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The Centers for Disease Control and Prevention (CDC) has updated its recommendations for the Pfizer COVID-19 vaccine to expand the use of a single booster dose to 12- to 15-year-olds. The Food and Drug Administration amended its emergency use authorization earlier this week.
"Everyone at age 12 and up is approved for a booster after they've completed their initial series," says Dr. Melanie Swift, co-chair of Mayo Clinic's COVID-19 Vaccine Allocation and Distribution Work Group.
Watch: Dr. Melanie Swift clears up confusion about COVID-19 boosters.
Journalists: Broadcast-quality sound bites with Dr. Swift are available in the downloads at the end of the post. Please courtesy: "Melanie Swift, M.D./COVID-19 Vaccine Allocation and Distribution/Mayo Clinic."
What constitutes an initial series depends on the COVID-19 vaccine you were given. If it was Johnson & Johnson, it's one shot. If it was an mRNA vaccine, which is Moderna or Pfizer, an initial series is two shots. And if you are immunocompromised and were vaccinated with Moderna or Pfizer, it's three shots.
"To keep it clear, just remember that it's your initial series, however many doses that is, and one booster for now," says Dr. Swift. "At least that is in the United States right now. And that's, with everything COVID, always subject to change."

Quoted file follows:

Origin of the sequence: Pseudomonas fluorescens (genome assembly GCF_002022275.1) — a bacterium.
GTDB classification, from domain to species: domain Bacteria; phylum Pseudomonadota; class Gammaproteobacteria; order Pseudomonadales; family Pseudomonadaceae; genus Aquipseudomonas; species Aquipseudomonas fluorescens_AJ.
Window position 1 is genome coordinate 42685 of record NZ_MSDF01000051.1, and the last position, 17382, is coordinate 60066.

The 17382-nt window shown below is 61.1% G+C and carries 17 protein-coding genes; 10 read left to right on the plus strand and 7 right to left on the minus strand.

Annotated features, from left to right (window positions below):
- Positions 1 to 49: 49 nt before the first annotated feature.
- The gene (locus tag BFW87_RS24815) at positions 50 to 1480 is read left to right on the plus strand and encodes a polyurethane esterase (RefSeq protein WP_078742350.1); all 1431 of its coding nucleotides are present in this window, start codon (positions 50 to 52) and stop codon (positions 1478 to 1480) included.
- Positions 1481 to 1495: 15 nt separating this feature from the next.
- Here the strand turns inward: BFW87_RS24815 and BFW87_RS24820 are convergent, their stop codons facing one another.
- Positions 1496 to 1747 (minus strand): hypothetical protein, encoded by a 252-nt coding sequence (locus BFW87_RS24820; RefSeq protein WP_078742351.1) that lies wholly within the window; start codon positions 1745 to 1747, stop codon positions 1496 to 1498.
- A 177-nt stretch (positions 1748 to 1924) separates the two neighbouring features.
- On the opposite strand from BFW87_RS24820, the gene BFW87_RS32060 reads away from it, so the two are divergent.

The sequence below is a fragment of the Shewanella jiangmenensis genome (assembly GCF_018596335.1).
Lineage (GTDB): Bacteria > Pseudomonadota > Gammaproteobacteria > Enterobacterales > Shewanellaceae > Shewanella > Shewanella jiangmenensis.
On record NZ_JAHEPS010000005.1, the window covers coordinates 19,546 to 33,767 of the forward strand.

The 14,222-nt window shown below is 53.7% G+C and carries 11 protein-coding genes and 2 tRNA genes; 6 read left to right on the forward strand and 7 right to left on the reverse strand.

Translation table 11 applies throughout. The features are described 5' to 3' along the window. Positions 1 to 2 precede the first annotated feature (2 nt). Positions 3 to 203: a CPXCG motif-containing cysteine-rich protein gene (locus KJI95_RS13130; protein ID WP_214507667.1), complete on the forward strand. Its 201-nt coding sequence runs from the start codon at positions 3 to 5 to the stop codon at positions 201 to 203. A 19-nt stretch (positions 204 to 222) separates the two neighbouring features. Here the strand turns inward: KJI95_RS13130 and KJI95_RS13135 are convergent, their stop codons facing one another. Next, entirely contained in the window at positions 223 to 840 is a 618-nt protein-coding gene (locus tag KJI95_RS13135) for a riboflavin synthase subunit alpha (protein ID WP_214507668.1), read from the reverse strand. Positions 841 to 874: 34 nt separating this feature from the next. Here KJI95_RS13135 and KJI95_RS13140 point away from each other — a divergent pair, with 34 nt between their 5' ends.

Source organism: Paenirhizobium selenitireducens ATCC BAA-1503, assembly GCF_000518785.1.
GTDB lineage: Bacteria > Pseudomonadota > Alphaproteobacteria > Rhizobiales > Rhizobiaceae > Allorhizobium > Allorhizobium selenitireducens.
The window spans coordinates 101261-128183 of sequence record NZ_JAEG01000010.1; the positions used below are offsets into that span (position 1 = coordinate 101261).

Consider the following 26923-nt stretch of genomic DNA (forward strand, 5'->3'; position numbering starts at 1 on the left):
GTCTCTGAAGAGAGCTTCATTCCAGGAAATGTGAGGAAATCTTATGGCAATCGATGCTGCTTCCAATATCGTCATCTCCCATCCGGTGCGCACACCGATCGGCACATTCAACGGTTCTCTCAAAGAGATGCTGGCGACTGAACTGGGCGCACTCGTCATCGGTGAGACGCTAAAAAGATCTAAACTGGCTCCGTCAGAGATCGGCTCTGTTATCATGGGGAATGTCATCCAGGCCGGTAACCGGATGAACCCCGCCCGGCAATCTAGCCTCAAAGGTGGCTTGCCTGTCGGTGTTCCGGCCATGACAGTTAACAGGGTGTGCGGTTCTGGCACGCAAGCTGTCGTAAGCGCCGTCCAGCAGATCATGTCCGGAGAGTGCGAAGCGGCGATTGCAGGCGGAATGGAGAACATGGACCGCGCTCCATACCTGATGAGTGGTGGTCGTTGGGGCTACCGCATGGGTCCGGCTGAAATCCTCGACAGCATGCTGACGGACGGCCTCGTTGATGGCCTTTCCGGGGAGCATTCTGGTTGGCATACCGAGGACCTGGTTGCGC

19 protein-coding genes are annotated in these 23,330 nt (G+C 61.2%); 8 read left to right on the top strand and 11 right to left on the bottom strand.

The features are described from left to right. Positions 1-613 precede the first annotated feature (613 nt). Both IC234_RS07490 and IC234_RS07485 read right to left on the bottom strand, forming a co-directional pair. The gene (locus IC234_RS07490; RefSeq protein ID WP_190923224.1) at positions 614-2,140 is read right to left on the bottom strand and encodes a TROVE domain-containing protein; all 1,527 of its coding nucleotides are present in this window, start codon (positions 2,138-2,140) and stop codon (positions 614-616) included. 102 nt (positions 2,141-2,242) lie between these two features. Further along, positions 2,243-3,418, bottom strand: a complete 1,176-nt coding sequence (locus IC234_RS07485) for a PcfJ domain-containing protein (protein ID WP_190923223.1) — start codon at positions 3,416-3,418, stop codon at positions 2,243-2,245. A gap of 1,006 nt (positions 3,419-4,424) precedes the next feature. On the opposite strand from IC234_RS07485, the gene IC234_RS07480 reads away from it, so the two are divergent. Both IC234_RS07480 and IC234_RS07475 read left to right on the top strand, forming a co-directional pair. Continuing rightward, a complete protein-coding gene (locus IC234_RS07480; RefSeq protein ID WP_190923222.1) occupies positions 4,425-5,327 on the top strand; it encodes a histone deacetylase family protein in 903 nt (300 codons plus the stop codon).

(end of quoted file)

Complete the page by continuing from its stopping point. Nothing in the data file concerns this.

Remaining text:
"The timing of the booster depends upon the brand of your initial series. If you got Johnson & Johnson, it's two months. If you got Pfizer initially, it's five months. If you got Moderna initially, it's six months. Now that might change in the future. But that's the current guidance based upon the available data," she says.
This comes at a time when the omicron variant is spreading rapidly across the nation. The U.S. recently hit a new pandemic high of over 300,000 average new daily cases of COVID-19. And COVID-19 hospitalizations are on the rise, as well.
"We know that one of the things about omicron is that it makes your vaccines less effective. The vaccination protection with two doses of an mRNA vaccine against omicron is down in the 40-something percent range — so not great. But with a booster, that protection goes up over 75%," says Dr. Swift. "We know that in addition to the fact that your immunity just wanes over time, omicron, in particular, is more susceptible to your immune response after the third or booster dose. So we are really encouraging people to get that booster dose."
For the safety of its patients, staff and visitors, Mayo Clinic has strict masking policies in place. Anyone shown without a mask was either recorded prior to COVID-19 or recorded in a nonpatient care area where social distancing and other safety protocols were followed.
Information in this post was accurate at the time of its posting. Due to the fluid nature of the COVID-19 pandemic, scientific understanding, along with guidelines and recommendations, may have changed since the original publication date.
For more information and all your COVID-19 coverage, go to the Mayo Clinic News Network and mayoclinic.org.
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